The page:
A little to the left….

leverage

"give me a place to stand and I will move the world"-Archimedes

“Shut up the world at large, let Bedlam out;
And you will be perhaps surprised to find
All things pursue exactly the same route, As now with those of soi-disant sound mind.
This I could prove beyond a single doubt,
Were there a jot of sense among mankind; but till that point d’appui is found, alas! Like Archimedes, I leave the earth as it was”                                                                                                                                         Lord Byron (1824)

 

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Both Ends of the Rainbow

The Wrong End Of The Rainbow: Charles Wright

Charles François Daubigny c. 1871

Charles François Daubigny c. 1871

It must have been Ischia, Forio d’Ischia.

Or Rome. The Pensione Margutta. Or Naples

Somewhere, on some dark side street in 1959

With What’s-Her-Name, dear golden-haired What’s-Her-Name.

Or Yes-Of-Course

In Florence, in back of S. Maria Novella,

And later wherever the Carabinieri let us lurk.

Milano, with That’s-The-One, two streets from the Bar Giamaica.

Venice and Come-On-Back,

three flights up,

Canal as black as an onyx, and twice as ground down.

Look, we were young then, and the world would sway to our sway.

We were riverrun, we were hawk’s breath.

Heart’s lid, we were center’s heat at the center of things.

Remember us as we were, amigo,

And not as we are, stretched out at the wrong end of the rainbow,

Our feet in the clouds,

our heads in the small, still pulse-pause of age,

Gazing out of some window, still taking it all in,

Our arms around memory,

Her full lips telling us just those things

she thinks we want to hear.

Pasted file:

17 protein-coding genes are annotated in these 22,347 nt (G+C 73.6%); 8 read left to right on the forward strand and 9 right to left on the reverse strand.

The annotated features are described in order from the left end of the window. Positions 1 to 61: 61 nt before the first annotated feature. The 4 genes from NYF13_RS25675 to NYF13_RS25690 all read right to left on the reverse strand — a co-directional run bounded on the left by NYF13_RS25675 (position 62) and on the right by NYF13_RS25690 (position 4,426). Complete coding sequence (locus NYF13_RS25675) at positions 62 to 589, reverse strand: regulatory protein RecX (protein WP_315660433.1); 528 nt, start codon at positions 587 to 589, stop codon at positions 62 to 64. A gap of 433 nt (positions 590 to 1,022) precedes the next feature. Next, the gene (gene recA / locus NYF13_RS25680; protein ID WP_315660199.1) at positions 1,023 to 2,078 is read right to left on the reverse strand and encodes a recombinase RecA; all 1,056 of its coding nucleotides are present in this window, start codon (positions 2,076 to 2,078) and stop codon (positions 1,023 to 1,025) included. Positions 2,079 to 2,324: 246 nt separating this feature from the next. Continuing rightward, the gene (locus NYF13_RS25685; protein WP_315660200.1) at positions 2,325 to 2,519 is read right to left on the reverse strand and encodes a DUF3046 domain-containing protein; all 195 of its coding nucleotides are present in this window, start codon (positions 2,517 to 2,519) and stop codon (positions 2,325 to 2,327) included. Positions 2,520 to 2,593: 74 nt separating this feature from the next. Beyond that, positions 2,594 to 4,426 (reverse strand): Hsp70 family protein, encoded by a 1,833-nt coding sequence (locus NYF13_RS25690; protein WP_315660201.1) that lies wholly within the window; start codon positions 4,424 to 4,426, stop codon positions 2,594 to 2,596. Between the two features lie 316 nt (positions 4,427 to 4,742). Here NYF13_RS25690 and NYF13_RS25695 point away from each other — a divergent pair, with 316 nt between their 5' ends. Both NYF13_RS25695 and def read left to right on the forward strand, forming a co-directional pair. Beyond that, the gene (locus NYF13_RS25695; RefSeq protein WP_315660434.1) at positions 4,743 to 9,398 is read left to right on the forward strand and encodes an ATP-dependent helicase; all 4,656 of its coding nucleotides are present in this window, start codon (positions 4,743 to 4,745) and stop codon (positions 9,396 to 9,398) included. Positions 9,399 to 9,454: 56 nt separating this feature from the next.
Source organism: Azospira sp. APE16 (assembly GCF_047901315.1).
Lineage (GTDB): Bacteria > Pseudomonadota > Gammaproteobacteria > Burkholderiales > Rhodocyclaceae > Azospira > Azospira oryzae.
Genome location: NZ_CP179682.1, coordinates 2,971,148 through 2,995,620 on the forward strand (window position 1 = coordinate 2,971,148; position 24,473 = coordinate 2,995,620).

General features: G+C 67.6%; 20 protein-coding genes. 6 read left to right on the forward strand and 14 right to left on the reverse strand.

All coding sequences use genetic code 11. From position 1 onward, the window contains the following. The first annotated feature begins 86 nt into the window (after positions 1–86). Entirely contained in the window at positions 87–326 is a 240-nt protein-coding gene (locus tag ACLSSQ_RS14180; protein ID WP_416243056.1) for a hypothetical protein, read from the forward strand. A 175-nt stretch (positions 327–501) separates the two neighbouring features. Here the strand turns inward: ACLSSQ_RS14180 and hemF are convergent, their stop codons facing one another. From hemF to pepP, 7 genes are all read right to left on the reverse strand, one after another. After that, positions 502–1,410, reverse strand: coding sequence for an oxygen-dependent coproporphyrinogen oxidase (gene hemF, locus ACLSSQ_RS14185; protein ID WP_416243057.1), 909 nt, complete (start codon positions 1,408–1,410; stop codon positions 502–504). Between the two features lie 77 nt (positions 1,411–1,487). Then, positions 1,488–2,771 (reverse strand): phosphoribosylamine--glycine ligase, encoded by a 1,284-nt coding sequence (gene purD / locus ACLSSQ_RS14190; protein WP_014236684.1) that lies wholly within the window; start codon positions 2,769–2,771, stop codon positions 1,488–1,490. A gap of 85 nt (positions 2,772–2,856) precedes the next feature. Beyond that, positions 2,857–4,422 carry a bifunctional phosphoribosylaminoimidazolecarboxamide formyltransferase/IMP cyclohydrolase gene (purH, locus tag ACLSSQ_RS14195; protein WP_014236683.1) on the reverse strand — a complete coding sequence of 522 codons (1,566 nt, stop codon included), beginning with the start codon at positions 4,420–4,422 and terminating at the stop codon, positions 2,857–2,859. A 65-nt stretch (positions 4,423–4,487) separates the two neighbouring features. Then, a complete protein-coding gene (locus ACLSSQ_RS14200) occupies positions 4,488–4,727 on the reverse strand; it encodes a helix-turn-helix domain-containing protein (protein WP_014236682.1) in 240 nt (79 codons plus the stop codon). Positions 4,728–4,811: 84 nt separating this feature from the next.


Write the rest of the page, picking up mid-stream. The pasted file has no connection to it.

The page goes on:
(2005)

… I heard Charles Wright read this in 2008 at Yale, he has a wonderful voice, warm and beguiling…

I am nothing like the speaker in this poem, but I feel as though I am, or could be. I want to be. I feel as though I’ve felt these things about What’s-His-Name, but, really, I’m at the point in my life where I’m learning these names, not forgetting them. Or does the forgetting start when you play kiss and tell on the playground? That last bit’s probably an American thing. In any case it’s the last names I forget. Young, wanting to be older so that I can want to be younger? That’s the folly of a rainbow.

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Persian art in the British Library, or food in my stomach?

Page from 'Nimmatnama-i Nasiruddin-Shahi' (date unknown, 1495-1505?) Deccan Plateau, India

The above is a page from Nimmatnama-i Nasiruddin-Shahi (The Book of Recipes): In the image on the left, the family gathers, and on the left a woman of the family is milking the cows. The text contains recipes for both Kheer, or a milk heavy rice pudding, and Kheema or savoury mincemeat. The book advises that in order to get the sweetest milk for puddings, a healthy cow should be selected and fed on sugar cane for weeks before beginning to milk her…

IndianFoodForever.com tells me that the recipe for Kheer is the following:

1/4th cup long grain rice (washed and drained)
4-5 cups milk
2-3 cardamom seeds (crushed)
2 tbsp almonds (blanched silvered)
A pinch of saffron threads, soaked in a little hot milk
1 tbsp skinned pistachio nuts (chopped)